How Bad Breath May Mean Oral Health Problems

Posted on: 28 August 2019

Everyone experiences bad breath, also known as halitosis, after eating something pungent like garlic or onions. However, your dental health can also contribute to this problem. While some people's bad breath problem is worse than others, everyone can do something to reduce their chances of having a chronic problem. Here are some reasons why you might be struggling with bad breath and things you can do to improve your oral health.

What Causes Bad Breath?

When bad breath sticks around well after you've consumed certain foods, then you definitely have a problem and need to take action. Here are some common dental and non-dental reasons why your bad breath doesn't seem to go away.

Dental Reasons

Bad breath is often directly related to a buildup of bacteria in the mouth. Your mouth has both good and bad bacteria and everyone has a different level and balance of each. However, if you have bad breath, it usually means that your bacteria levels are much higher than what is ideal. Some common causes for excess dental bacteria include:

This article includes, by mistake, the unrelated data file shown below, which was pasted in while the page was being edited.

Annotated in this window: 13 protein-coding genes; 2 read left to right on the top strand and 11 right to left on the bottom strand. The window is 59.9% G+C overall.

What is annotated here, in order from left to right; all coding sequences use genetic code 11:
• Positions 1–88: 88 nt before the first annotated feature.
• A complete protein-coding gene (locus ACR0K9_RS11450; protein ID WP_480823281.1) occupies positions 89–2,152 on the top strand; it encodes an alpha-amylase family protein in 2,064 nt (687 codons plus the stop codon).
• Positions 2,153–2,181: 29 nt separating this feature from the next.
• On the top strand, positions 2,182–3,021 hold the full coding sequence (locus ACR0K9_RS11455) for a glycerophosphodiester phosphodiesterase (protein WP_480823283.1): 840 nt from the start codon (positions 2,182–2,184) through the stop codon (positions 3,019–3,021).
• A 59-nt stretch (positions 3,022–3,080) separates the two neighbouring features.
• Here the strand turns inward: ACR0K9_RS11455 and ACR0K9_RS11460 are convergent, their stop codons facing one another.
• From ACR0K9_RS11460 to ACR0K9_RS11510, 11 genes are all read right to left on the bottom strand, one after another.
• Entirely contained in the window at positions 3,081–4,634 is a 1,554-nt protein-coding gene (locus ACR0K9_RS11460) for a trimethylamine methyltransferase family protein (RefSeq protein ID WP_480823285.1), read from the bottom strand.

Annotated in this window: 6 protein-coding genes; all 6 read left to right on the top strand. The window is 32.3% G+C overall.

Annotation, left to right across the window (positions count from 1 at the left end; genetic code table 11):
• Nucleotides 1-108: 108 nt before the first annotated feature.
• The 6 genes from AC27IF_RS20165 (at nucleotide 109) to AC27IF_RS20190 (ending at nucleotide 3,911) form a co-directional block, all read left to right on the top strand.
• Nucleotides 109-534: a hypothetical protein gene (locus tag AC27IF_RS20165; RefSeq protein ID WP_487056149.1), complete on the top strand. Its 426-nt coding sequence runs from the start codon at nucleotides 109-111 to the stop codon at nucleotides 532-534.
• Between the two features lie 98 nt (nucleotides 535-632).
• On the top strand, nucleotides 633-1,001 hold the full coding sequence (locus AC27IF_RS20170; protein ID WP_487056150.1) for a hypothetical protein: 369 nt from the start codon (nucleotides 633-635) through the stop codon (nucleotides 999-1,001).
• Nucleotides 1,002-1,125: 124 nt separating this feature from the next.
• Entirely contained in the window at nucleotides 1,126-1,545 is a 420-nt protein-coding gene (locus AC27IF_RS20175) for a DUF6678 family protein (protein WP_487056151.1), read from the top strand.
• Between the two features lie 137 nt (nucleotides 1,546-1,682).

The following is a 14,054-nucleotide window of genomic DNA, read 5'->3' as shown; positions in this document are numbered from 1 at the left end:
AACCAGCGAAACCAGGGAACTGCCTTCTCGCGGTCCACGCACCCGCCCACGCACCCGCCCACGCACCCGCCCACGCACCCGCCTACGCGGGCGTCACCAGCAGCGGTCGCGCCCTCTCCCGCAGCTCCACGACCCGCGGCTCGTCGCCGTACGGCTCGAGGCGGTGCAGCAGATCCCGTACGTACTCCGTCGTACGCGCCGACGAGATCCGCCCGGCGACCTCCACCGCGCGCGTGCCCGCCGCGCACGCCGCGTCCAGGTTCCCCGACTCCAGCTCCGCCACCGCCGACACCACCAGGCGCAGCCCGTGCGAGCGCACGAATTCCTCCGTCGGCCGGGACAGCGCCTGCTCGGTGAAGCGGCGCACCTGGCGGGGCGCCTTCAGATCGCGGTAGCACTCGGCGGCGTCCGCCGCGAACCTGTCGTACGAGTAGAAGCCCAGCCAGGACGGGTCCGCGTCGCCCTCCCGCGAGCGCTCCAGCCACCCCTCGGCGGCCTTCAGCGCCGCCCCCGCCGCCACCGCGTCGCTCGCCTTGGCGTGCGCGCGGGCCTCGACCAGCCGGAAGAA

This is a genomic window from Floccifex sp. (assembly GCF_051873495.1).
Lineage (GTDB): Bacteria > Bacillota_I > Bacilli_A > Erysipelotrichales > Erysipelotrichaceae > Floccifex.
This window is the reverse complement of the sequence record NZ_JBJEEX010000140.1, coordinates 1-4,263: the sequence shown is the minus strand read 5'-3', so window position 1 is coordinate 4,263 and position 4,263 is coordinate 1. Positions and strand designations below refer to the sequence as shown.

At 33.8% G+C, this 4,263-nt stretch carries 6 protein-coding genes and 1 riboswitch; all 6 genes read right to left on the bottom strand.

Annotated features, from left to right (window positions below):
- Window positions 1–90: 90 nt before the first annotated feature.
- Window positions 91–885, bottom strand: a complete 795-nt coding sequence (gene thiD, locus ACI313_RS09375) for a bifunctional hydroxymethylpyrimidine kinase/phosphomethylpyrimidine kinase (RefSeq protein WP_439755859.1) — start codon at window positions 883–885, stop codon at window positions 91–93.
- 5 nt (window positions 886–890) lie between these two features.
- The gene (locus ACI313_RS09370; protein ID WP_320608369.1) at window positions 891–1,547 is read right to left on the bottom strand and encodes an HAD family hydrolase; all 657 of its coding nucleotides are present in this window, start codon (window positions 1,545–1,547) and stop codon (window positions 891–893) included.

• Poor Oral Hygiene
  • Dry Mouth/Low Saliva
  • Oral Cancer
  • Gum Infections
  • Severe Cavities

Non-Dental Reasons

Certain medical conditions can not only cause bad breath but also contribute to dental problems. In conjunction with seeing your dentist, you may want to see your primary care physician to look for the following problems:

  • Digestive System Problems
  • Throat or Sinus Problems
  • Lung Problems

What Can be Done About Bad Breath?

If other medical problems have been ruled out, and your bad breath is assessed to be related to your oral health, then your best bet is to up your oral hygiene. Even if you think your hygiene is pretty good, you may want to increase oral care frequencies or try rinses and mouthwashes if you have chronically bad breath.

If you have dry mouth, then try to find ways to moisten your mouth or ask your dentist about chews or gums that could increase your saliva. Try brushing your tongue or using a scraper to scrape off excess bacteria. Scraping the tongue also helps with gum problems and tooth decay.

Chronic bad breath may be a sign of a potentially serious dental problem that you shouldn't ignore. If your primary care doctor says that you're in good health, then your bad breath could be related to your oral health. Your family dentist can help determine the potential cause of your problem and help devise techniques customized to your individual needs.